1940 1942 1943 1944 airshows aviation art editorial history miscellaneous news people Spitfire Mk. I Spitfire Mk. IX Spitfire Mk. V Tamiya warbirds
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To continue in the glory of these captured moments in history.
I forgot to mention that my Grandfather who is looking at the camera in the photo named, “Castle Bromwich Aeroplane Factory. Pattern shop at Block “B” is called Lesley Skidmore.
If anyone has any further stories or even knew my grandfather I would love to get in touch. I recently found out he was freinds with Alex Henshaw (chief test pilot) which was quite to my surprise. Anyone looking into a greater understanding of Castle Bromwhich I can recomend reading "Sigh for a merlin" by Alex Henshaw.
Neither are longer with us so any more information would be incredable to share both with myself & others who are awakening to realise that 'the few' were supported by many. They too now are few and hold a deminishing insight into the sacrifice given for us all today.
My grandfather once told me that the war was the best time of his life.
Looking through these pictures its hard to miss the scale and common goal all pushed for within these factory walls.. It must have been one hell of an atmosphere.
Richard Scott Cartwright.
In 48-48-7558047668_f8a6d56af5_k »
Antoni is perfectly correct; the parallel extension between the wing's leading edge and the tapered barrel cover denotes "C" armament.
In No. 111 Squadron in Sicily »
Summer 1943 is too early for an 'E' Wing.
Hi, Spitfire BR344 was flown by my grandfather, Pilot sergeant Frank Stanley Howard of 601 Squadron. As it states above, he crash landed on 17th May after being badly shot up, just 8 days after this photo was taken and sadly died of his injuries on the 20th May. if anybody has any further information, I would be very pleased to receive it.
In Operation Bowery »
From JG27 if Im not mistaken
In Hurricane vs. Messerschmitt »
Sorry, that is md
In Removing the Merlin Engine »
Maybe the ME on the fuselage would help, if it could be tracked down to the 1943, era! Dad was with 302, during the same year
My late father -in-law would have been delighted to have seen this Spitfire, as he was with 103 MU at Aboukir and was one of the crew who spent many hours polishing cylinder heads on the modified engines to get the maximum power to enable the pilot to get at the high flying Junkers!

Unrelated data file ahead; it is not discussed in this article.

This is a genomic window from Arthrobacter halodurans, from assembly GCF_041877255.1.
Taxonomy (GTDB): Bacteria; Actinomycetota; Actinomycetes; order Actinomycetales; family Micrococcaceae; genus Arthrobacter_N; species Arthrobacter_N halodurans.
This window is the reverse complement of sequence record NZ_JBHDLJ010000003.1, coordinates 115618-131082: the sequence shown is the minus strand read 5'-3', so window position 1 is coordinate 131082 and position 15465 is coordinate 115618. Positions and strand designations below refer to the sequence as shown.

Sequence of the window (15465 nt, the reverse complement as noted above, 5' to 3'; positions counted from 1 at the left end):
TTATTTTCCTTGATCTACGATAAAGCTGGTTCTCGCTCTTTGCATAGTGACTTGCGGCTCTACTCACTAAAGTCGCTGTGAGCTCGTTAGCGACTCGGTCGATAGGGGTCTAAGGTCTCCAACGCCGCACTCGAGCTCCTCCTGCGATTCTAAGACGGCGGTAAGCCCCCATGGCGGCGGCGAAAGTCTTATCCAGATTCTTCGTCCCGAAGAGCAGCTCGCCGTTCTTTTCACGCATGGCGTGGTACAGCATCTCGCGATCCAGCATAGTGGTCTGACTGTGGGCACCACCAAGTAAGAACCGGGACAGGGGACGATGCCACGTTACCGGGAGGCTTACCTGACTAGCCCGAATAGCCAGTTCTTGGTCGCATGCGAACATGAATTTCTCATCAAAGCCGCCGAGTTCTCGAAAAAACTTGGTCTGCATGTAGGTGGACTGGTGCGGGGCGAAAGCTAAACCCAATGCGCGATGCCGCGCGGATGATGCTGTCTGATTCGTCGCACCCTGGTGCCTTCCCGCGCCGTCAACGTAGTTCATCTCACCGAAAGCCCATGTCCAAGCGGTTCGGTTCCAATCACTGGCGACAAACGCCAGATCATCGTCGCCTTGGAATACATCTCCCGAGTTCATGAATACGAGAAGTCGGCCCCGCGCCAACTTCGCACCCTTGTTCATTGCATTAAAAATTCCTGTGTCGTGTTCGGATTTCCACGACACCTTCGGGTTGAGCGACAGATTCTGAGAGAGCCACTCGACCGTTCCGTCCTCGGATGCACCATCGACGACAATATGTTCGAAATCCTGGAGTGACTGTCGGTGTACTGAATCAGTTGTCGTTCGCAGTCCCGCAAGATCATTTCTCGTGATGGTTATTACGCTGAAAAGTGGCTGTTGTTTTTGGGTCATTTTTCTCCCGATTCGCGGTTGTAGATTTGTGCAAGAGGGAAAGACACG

In Aboukir's High-Altitude Spitfire »
My mother and father-in-law, Iris (nee Symes) and Walter Edmonds both worked at the Spitfire Factory, Castle Bromwich, Birmingham, during the early forties. This is where they met each other. Iris worked on Wings, Walter was the Section Supervisor. They were married in 1943, Walter was called up and joined the Army, he went into REME as an Engineer, he served in France and Germany and was one of the many Soldiers sent onto the beaches of Normandy.
In Castle Bromwich Spitfire and Lancaster Factory in Pictures »
A bit late to the party but the Griffon was to be of the same kind as the Merlin but by then the US was supplying water materials to Britain without quibbles. A partnership in engineering caused Rolls Roys to rethink the direction of rotation.
It is surprising that nobody thought to analyse what contra-rotating engines might accomplish in twin engined aircraft. The torque on the Spitfire was horrible, apparently, once Griffons became standard issue.
For the life of me I can't understand what the UK government was doing using Spitfires so late in the war. From the start they were unfit for service having neither sufficient fuel capacity except for home defence nor suitable armament. Once they had large calibre guns, their problem as a gun platform really became absurd.
The worst thing about both Hurricanes and Spitfires were that they were firepits. Pilot cookers.
In The Development of Rolls-Royce Merlin Engine »
Fascinating article, thank you. I found this after reading the section on the Defiant in William Green's "Famous Fighters of the Second World War", in which is mentioned the 18th July debacle (p,227). Of interest is that Green states that the squadron claimed 4 Bf-109s shot down in the encounter, which if true evens the score somewhat.
In Stories of the Battle of Britain 1940 - Death of the Defiant »
This to correct my error, his aircraft was named Danny Kay, the pilot was Johnny Plagis, a Rhodesian of Greek descent/heritage.
In 1/32 Tamiya Spitfire Mk.IXc »
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